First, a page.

Agencies are on the brink of IP telephony

When reading about product literature nowadays, you would think
that voice over Internet service is just as close as the telephone itself.


If you thought per-call prices over FTS 2000 circuits were at rock bottom, consider a
new technology that could reduce the cost of calls even more and, more importantly,
provide integrated services over IP.


Still in its infancy stage, IP telephony is under examination by more than a few
agencies as a telecommunications alternative.


Voice over IP is appealing, but early adopters are generally cautious.


In most instances, IP telephony doesn’t come near the reliability or sound quality
of regular phone service. The vicissitudes of IP transmissions, of course, extend to
nonvoice data applications.


Demand for better service over IP networks comes from both users and service providers.


Network managers have different ideas of the quality they can expect, and IP
applications vary widely. Some managers will use the Internet for everything but
mission-critical, time-sensitive mainframe applications. Others want IP service to cover
multimedia data packets, including full duplex, or two-way voice and video.


Customers of one IP service should be able to reach those using another.


Vendors are making headway in this capability.


FTS 2000 contractors, for instance, have already made significant investments in IP
interoperability. AT&T Corp. and Sprint Corp. realize the potential dollar savings in
delivery costs and the need to be increasingly competitive. AT&T is reportedly
planning to move its entire long-distance telephone network to IP. With a core set of
authentication, accounting, security, access control and user registry functions, it can
provide support for both operations and management applications.


Researchers are demonstrating voice, video and fax over IP services.


Sprint is experimenting with a new phone-to-phone service that uses its own IP backbone
instead of the standard, switched-circuit telephone network. Customers can call within the
United States and to foreign cities using IP. Sprint’s new capability expands
long-distance, wireless, prepaid calling card and toll-free consumer services.


Other vendors are developing voice and fax over IP hardware and software to offload
traffic from public switched networks to existing data infrastructures. Voice quality,
though inferior to what you get over existing public networks, is better than that
provided by products that use the Internet.


Some agencies are interested.


NASA, as you might expect, routinely monitors emerging technologies such as voice over
IP. Although the agency hasn’t conducted any pilot demonstrations, NASA officials
have said they are considering initiating one within the next 18 months. NASA is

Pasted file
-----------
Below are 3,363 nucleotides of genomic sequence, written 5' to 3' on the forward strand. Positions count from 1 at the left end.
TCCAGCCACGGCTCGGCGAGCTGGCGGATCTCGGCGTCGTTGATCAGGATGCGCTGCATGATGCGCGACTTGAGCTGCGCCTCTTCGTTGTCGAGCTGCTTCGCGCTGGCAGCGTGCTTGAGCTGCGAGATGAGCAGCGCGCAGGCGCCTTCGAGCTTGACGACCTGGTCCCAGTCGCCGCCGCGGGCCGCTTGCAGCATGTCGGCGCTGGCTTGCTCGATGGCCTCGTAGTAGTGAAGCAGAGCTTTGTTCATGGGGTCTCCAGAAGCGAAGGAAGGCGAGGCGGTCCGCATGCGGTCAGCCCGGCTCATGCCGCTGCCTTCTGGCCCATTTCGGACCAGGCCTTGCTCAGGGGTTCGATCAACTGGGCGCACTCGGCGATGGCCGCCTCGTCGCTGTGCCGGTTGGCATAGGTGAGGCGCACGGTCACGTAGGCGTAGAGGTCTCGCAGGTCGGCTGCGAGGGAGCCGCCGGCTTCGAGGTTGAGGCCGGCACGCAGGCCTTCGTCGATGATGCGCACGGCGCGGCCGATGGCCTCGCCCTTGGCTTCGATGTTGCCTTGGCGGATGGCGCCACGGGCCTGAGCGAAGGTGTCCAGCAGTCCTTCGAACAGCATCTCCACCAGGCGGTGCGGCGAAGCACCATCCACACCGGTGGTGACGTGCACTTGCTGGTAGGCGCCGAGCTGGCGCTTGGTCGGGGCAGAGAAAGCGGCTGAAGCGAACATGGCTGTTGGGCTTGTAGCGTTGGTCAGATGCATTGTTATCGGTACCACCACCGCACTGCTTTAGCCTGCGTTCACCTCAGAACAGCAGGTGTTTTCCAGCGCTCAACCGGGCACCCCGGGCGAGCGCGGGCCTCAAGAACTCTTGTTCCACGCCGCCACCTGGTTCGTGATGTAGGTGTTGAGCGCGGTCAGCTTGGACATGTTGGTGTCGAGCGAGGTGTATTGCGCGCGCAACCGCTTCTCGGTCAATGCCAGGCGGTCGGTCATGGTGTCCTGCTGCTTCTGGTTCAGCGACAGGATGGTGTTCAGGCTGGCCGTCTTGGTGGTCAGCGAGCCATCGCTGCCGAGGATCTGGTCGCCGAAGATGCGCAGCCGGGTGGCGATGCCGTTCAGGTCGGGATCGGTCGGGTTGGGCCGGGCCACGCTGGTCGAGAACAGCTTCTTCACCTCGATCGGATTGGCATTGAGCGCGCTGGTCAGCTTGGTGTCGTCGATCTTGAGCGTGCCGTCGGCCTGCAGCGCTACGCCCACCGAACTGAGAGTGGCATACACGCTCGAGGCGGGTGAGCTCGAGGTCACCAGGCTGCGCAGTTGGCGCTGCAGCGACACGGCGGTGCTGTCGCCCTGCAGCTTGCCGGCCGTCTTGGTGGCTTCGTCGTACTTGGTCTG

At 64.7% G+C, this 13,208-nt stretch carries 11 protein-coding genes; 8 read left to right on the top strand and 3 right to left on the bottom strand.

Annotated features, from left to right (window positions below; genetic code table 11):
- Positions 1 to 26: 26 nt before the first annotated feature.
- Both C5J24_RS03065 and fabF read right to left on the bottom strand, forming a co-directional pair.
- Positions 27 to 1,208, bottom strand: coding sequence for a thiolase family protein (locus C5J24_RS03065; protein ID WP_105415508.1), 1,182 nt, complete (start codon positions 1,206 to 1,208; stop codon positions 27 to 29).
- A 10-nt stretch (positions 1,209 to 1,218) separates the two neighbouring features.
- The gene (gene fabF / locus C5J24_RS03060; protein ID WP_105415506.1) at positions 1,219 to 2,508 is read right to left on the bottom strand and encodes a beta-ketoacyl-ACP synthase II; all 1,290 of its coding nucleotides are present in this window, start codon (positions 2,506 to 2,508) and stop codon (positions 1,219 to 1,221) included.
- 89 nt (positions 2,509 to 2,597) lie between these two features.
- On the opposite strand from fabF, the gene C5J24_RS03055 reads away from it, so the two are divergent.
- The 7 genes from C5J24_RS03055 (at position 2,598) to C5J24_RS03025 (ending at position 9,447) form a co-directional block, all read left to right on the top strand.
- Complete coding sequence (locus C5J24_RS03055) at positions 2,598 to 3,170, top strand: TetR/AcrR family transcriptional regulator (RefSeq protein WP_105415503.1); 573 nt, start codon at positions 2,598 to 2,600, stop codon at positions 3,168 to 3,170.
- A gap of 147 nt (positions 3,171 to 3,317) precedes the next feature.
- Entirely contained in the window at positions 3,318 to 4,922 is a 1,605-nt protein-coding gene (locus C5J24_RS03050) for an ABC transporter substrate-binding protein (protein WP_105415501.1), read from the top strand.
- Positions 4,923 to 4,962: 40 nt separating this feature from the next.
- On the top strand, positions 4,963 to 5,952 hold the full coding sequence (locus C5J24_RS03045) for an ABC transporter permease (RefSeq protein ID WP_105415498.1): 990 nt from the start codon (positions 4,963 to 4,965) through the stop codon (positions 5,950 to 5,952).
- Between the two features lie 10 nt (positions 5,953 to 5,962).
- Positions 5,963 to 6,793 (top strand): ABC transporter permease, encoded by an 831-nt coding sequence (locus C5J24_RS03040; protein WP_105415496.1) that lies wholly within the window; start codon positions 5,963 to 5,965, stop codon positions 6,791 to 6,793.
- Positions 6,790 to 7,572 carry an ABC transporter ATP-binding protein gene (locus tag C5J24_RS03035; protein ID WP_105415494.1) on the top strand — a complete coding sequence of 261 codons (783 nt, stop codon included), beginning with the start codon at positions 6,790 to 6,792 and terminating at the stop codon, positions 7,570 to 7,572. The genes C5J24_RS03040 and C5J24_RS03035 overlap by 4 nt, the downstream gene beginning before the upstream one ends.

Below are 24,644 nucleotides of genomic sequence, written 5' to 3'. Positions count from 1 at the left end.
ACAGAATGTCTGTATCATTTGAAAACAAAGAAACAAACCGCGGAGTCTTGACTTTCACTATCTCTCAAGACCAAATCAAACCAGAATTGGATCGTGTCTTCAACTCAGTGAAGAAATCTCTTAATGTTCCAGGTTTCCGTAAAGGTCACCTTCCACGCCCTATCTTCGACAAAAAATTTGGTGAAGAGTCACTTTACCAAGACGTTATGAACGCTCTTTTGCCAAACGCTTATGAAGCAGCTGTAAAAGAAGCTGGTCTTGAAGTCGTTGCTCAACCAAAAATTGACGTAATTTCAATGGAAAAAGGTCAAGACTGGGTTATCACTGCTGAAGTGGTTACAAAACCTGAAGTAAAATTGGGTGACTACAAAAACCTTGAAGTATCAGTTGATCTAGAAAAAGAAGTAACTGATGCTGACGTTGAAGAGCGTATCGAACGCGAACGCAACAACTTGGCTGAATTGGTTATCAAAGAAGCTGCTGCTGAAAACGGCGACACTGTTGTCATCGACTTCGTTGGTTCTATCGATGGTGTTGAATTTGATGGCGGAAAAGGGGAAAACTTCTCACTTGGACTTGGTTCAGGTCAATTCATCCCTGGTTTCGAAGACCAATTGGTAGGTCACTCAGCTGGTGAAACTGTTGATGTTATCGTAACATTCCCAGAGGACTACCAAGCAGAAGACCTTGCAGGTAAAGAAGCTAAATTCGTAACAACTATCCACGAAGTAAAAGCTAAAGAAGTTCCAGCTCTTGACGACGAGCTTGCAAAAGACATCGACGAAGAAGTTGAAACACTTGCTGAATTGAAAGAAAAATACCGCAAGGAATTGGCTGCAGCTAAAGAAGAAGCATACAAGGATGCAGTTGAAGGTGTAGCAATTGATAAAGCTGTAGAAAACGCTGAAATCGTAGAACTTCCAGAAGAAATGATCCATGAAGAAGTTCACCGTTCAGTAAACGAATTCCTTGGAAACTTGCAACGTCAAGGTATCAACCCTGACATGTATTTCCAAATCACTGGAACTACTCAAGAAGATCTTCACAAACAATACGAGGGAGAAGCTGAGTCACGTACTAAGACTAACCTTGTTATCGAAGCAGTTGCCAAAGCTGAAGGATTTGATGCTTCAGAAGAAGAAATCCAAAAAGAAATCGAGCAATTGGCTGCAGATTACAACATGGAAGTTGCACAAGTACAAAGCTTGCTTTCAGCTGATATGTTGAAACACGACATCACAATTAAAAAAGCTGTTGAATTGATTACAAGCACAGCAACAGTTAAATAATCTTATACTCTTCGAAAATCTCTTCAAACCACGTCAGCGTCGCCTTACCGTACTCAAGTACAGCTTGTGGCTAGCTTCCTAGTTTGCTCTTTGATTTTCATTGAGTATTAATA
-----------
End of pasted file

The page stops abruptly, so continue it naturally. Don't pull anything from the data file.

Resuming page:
interested in supporting integrated voice and data delivery to remote science
investigators. The agency wants to reduce the costs of maintaining dedicated voice
circuits for real-time space flight operations.


The information technology folks at the Federal Aviation Administration are not ready
to trust the Internet for operational traffic. Lack of security and reliability limit the
role the Internet will play in FAA’s plans.


In other initiatives, agencies are investigating integrating data and voice services on
the same circuit:


The effort will test whether speech recognition software can successfully capture and
understand interactive voice response prompts generated by computer telephony
applications.


With teleconferencing of interest to every agency, voice over IP can be a low-cost
alternative to videoconferencing. The more interest agencies show, the more attention
product and service providers will pay. Note, too, that standards for videoconferencing
over IP are just now starting to jell, so available products work but are difficult to
implement.


Still, now that IP is pretty much everywhere in the government, it’s probably time
to make the technology useful and more manageable. Everyone has telephone access; agencies
should consider whether to turn the near-ubiquity of IP into an alternate telephone
channel.


Of course, there will be problems.


On a high-performance network moving lots of multimedia files, the addition of
relatively small voice data may hardly make a dent in performance.


But voice over IP audio, if widely deployed, could swamp slower LANs that primarily
move ASCII files. The Internet still does not relieve reliability and security
apprehensions.


But, as a manager of NASA’s Lewis Center recently noted, the IP telephony market
is growing, and the quality of the products is improving rapidly.


The technology will eventually get there, but at this point voice over IP products
can’t deliver the reliability, quality of service or sound clarity of regular phone
service. Many IP services are still on the horizon.


The medium that will make them possible, the public Internet, is maturing. The
Internet is no longer a passive channel for the delivery of documents and database output.


It’s an interactive network on which sound and video in commercial apps are
common.


Robert Deller is president of Market Access International Inc., an information
technology market research, sales and support company in Chevy Chase, Md. His e-mail
address is bdeller@markess.com.
 

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